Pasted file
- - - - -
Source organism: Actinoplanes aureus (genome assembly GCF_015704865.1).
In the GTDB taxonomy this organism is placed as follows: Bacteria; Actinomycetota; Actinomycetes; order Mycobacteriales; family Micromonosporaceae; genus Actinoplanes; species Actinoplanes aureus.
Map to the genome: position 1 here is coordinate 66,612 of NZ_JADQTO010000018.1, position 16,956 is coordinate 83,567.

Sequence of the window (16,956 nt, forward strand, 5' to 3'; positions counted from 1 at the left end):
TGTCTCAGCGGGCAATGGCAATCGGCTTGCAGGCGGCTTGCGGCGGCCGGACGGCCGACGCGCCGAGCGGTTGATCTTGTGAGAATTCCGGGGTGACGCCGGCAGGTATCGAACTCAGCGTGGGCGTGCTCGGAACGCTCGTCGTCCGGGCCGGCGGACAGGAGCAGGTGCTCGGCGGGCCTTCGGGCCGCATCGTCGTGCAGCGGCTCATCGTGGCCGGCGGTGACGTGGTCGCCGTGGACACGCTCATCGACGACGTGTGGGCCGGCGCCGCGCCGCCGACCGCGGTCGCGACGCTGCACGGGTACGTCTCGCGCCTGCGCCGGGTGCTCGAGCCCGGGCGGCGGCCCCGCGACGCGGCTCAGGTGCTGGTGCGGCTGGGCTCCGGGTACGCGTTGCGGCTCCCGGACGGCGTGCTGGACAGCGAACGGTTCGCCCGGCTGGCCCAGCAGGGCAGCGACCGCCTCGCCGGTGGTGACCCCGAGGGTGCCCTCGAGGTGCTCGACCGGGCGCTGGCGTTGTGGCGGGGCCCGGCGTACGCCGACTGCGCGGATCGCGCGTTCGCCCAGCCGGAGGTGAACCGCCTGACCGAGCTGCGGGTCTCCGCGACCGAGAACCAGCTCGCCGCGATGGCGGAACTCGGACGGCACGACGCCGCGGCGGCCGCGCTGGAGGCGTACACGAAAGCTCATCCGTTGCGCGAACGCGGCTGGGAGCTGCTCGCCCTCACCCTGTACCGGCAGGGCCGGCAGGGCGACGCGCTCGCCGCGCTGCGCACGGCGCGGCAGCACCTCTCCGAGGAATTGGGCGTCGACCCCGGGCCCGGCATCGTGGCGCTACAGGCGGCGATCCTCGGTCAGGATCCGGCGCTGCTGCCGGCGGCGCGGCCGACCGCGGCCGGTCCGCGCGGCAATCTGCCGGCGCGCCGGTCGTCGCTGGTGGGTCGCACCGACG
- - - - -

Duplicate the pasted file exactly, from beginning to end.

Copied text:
Source organism: Actinoplanes aureus (genome assembly GCF_015704865.1).
In the GTDB taxonomy this organism is placed as follows: Bacteria; Actinomycetota; Actinomycetes; order Mycobacteriales; family Micromonosporaceae; genus Actinoplanes; species Actinoplanes aureus.
Map to the genome: position 1 here is coordinate 66,612 of NZ_JADQTO010000018.1, position 16,956 is coordinate 83,567.

Sequence of the window (16,956 nt, forward strand, 5' to 3'; positions counted from 1 at the left end):
TGTCTCAGCGGGCAATGGCAATCGGCTTGCAGGCGGCTTGCGGCGGCCGGACGGCCGACGCGCCGAGCGGTTGATCTTGTGAGAATTCCGGGGTGACGCCGGCAGGTATCGAACTCAGCGTGGGCGTGCTCGGAACGCTCGTCGTCCGGGCCGGCGGACAGGAGCAGGTGCTCGGCGGGCCTTCGGGCCGCATCGTCGTGCAGCGGCTCATCGTGGCCGGCGGTGACGTGGTCGCCGTGGACACGCTCATCGACGACGTGTGGGCCGGCGCCGCGCCGCCGACCGCGGTCGCGACGCTGCACGGGTACGTCTCGCGCCTGCGCCGGGTGCTCGAGCCCGGGCGGCGGCCCCGCGACGCGGCTCAGGTGCTGGTGCGGCTGGGCTCCGGGTACGCGTTGCGGCTCCCGGACGGCGTGCTGGACAGCGAACGGTTCGCCCGGCTGGCCCAGCAGGGCAGCGACCGCCTCGCCGGTGGTGACCCCGAGGGTGCCCTCGAGGTGCTCGACCGGGCGCTGGCGTTGTGGCGGGGCCCGGCGTACGCCGACTGCGCGGATCGCGCGTTCGCCCAGCCGGAGGTGAACCGCCTGACCGAGCTGCGGGTCTCCGCGACCGAGAACCAGCTCGCCGCGATGGCGGAACTCGGACGGCACGACGCCGCGGCGGCCGCGCTGGAGGCGTACACGAAAGCTCATCCGTTGCGCGAACGCGGCTGGGAGCTGCTCGCCCTCACCCTGTACCGGCAGGGCCGGCAGGGCGACGCGCTCGCCGCGCTGCGCACGGCGCGGCAGCACCTCTCCGAGGAATTGGGCGTCGACCCCGGGCCCGGCATCGTGGCGCTACAGGCGGCGATCCTCGGTCAGGATCCGGCGCTGCTGCCGGCGGCGCGGCCGACCGCGGCCGGTCCGCGCGGCAATCTGCCGGCGCGCCGGTCGTCGCTGGTGGGTCGCACCGACG